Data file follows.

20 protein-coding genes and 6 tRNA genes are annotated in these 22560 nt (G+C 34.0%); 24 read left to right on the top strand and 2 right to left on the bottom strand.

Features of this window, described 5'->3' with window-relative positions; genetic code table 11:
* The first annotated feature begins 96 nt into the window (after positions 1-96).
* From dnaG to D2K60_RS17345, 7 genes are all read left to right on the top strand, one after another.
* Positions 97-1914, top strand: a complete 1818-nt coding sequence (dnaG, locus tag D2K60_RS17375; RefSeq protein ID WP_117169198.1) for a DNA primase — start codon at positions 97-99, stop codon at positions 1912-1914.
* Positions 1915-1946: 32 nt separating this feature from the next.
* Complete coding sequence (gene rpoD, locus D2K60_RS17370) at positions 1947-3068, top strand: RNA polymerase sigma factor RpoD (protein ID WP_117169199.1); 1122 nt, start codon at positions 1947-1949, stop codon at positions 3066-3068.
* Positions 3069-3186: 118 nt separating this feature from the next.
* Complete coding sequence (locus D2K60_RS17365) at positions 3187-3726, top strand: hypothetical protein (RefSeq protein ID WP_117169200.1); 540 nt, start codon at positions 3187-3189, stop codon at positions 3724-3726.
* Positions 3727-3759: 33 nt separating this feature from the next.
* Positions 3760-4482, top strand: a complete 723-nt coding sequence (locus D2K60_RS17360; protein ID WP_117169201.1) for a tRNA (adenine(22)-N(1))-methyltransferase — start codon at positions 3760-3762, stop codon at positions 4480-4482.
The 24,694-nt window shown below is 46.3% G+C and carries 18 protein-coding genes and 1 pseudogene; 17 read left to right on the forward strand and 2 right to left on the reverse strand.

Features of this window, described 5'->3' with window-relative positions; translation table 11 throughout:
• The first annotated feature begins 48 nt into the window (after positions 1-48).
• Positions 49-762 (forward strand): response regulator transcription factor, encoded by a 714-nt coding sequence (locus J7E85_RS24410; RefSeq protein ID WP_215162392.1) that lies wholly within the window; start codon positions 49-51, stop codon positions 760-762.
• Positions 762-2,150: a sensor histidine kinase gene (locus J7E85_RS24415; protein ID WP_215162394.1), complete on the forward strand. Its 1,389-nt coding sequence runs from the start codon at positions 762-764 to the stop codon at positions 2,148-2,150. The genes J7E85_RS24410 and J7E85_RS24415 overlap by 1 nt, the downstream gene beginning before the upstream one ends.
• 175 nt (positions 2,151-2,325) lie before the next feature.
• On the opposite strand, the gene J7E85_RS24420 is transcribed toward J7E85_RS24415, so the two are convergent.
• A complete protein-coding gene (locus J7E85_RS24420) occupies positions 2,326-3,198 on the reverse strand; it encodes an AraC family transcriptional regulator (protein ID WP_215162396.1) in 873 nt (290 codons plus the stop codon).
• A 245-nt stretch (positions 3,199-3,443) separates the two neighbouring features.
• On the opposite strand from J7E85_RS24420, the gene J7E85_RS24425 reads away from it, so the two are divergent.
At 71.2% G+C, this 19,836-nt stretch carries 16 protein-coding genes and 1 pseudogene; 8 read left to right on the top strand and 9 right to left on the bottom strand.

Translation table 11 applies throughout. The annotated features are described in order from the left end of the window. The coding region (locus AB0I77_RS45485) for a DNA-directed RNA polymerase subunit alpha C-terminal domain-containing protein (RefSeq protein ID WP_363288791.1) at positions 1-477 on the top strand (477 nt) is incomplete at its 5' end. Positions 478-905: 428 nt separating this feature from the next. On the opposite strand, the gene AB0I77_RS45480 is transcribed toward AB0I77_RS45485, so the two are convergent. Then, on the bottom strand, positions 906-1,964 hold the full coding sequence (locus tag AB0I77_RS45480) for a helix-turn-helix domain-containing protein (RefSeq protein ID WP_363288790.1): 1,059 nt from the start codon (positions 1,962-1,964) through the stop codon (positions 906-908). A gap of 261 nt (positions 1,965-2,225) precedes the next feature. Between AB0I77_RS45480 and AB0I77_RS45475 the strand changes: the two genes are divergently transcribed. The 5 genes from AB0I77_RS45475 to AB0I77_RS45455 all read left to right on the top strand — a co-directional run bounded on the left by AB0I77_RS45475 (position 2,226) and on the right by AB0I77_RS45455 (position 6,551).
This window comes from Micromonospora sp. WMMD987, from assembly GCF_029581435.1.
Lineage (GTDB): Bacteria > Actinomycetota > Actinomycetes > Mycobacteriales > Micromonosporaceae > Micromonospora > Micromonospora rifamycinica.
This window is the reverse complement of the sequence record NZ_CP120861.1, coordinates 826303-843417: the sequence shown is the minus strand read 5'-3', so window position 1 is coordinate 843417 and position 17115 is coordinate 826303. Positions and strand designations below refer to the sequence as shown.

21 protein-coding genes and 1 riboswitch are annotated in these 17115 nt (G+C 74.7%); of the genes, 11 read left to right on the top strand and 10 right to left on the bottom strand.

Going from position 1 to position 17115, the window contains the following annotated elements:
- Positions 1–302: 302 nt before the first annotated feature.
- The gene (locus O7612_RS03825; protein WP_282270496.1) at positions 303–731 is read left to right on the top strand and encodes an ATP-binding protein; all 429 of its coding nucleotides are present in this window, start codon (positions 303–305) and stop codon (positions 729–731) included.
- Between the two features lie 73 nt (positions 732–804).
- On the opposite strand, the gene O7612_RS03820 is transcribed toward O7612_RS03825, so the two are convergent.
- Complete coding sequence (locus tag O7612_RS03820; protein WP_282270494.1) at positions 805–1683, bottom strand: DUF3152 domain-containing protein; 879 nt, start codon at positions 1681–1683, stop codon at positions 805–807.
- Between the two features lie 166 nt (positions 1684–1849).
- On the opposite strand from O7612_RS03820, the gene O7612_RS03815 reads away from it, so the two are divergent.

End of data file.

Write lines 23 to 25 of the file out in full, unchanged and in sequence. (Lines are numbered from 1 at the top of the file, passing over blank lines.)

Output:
Translation table 11 applies throughout. The annotated features are described in order from the left end of the window. The coding region (locus AB0I77_RS45485) for a DNA-directed RNA polymerase subunit alpha C-terminal domain-containing protein (RefSeq protein ID WP_363288791.1) at positions 1-477 on the top strand (477 nt) is incomplete at its 5' end. Positions 478-905: 428 nt separating this feature from the next. On the opposite strand, the gene AB0I77_RS45480 is transcribed toward AB0I77_RS45485, so the two are convergent. Then, on the bottom strand, positions 906-1,964 hold the full coding sequence (locus tag AB0I77_RS45480) for a helix-turn-helix domain-containing protein (RefSeq protein ID WP_363288790.1): 1,059 nt from the start codon (positions 1,962-1,964) through the stop codon (positions 906-908). A gap of 261 nt (positions 1,965-2,225) precedes the next feature. Between AB0I77_RS45480 and AB0I77_RS45475 the strand changes: the two genes are divergently transcribed. The 5 genes from AB0I77_RS45475 to AB0I77_RS45455 all read left to right on the top strand — a co-directional run bounded on the left by AB0I77_RS45475 (position 2,226) and on the right by AB0I77_RS45455 (position 6,551).
This window comes from Micromonospora sp. WMMD987, from assembly GCF_029581435.1.
Lineage (GTDB): Bacteria > Actinomycetota > Actinomycetes > Mycobacteriales > Micromonosporaceae > Micromonospora > Micromonospora rifamycinica.